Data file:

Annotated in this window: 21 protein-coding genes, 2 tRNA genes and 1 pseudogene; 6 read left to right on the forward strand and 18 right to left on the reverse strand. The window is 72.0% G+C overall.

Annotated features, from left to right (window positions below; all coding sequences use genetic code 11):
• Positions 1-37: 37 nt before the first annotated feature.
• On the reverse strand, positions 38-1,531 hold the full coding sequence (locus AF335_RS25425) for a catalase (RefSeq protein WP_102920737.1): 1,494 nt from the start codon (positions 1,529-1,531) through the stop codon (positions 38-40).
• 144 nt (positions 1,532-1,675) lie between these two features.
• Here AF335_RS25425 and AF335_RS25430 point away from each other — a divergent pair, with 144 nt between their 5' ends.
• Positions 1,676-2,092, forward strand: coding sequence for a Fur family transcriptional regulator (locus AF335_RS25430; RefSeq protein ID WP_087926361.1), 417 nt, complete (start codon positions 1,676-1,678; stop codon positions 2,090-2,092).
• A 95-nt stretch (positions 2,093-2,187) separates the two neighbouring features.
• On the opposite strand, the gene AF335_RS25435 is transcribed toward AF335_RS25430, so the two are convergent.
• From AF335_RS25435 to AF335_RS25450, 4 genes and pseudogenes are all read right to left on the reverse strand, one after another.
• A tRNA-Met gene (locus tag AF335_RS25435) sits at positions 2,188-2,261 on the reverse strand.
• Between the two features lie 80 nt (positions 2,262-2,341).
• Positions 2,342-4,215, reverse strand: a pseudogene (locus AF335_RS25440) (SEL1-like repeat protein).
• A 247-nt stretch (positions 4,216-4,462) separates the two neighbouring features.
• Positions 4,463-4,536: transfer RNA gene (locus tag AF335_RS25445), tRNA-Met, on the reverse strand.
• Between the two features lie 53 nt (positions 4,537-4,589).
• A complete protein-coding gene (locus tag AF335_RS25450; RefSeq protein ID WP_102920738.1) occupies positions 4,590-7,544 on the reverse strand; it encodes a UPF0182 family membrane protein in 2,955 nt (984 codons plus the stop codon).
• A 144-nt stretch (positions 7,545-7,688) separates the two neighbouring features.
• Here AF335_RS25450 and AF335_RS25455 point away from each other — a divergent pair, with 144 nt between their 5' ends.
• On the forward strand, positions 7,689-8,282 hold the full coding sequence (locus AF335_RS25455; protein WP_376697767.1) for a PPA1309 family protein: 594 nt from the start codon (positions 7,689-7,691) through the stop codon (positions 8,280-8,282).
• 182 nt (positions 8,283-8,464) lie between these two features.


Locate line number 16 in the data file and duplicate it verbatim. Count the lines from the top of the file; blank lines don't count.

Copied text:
• Between the two features lie 53 nt (positions 4,537-4,589).